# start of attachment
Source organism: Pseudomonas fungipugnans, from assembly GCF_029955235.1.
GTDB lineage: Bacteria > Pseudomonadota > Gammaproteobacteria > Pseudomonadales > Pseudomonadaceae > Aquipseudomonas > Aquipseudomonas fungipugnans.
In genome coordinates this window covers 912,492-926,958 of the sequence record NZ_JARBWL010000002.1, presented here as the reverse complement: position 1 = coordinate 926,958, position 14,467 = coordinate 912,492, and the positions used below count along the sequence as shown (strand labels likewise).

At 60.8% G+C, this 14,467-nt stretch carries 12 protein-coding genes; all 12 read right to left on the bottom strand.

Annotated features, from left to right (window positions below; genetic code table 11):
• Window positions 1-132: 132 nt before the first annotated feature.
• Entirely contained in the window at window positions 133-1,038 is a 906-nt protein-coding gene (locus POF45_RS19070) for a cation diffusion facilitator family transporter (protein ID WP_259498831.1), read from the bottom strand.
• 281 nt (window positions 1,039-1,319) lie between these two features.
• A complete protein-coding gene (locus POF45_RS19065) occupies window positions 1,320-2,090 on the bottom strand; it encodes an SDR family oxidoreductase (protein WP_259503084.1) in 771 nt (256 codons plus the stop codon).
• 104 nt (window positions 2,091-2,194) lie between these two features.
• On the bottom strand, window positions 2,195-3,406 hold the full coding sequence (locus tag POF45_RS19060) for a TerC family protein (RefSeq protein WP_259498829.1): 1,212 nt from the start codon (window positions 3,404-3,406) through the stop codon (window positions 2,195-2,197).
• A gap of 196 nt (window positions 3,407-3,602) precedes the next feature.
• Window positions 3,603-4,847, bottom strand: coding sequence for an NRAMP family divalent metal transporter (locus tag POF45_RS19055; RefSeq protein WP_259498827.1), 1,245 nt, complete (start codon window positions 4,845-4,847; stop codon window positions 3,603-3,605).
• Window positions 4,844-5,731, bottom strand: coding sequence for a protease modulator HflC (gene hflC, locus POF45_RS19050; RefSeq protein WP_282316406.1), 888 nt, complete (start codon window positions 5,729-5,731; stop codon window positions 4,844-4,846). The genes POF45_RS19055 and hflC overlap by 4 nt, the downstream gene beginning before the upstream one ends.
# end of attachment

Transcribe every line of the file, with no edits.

Source organism: Pseudomonas fungipugnans, from assembly GCF_029955235.1.
GTDB lineage: Bacteria > Pseudomonadota > Gammaproteobacteria > Pseudomonadales > Pseudomonadaceae > Aquipseudomonas > Aquipseudomonas fungipugnans.
In genome coordinates this window covers 912,492-926,958 of the sequence record NZ_JARBWL010000002.1, presented here as the reverse complement: position 1 = coordinate 926,958, position 14,467 = coordinate 912,492, and the positions used below count along the sequence as shown (strand labels likewise).

At 60.8% G+C, this 14,467-nt stretch carries 12 protein-coding genes; all 12 read right to left on the bottom strand.

Annotated features, from left to right (window positions below; genetic code table 11):
• Window positions 1-132: 132 nt before the first annotated feature.
• Entirely contained in the window at window positions 133-1,038 is a 906-nt protein-coding gene (locus POF45_RS19070) for a cation diffusion facilitator family transporter (protein ID WP_259498831.1), read from the bottom strand.
• 281 nt (window positions 1,039-1,319) lie between these two features.
• A complete protein-coding gene (locus POF45_RS19065) occupies window positions 1,320-2,090 on the bottom strand; it encodes an SDR family oxidoreductase (protein WP_259503084.1) in 771 nt (256 codons plus the stop codon).
• 104 nt (window positions 2,091-2,194) lie between these two features.
• On the bottom strand, window positions 2,195-3,406 hold the full coding sequence (locus tag POF45_RS19060) for a TerC family protein (RefSeq protein WP_259498829.1): 1,212 nt from the start codon (window positions 3,404-3,406) through the stop codon (window positions 2,195-2,197).
• A gap of 196 nt (window positions 3,407-3,602) precedes the next feature.
• Window positions 3,603-4,847, bottom strand: coding sequence for an NRAMP family divalent metal transporter (locus tag POF45_RS19055; RefSeq protein WP_259498827.1), 1,245 nt, complete (start codon window positions 4,845-4,847; stop codon window positions 3,603-3,605).
• Window positions 4,844-5,731, bottom strand: coding sequence for a protease modulator HflC (gene hflC, locus POF45_RS19050; RefSeq protein WP_282316406.1), 888 nt, complete (start codon window positions 5,729-5,731; stop codon window positions 4,844-4,846). The genes POF45_RS19055 and hflC overlap by 4 nt, the downstream gene beginning before the upstream one ends.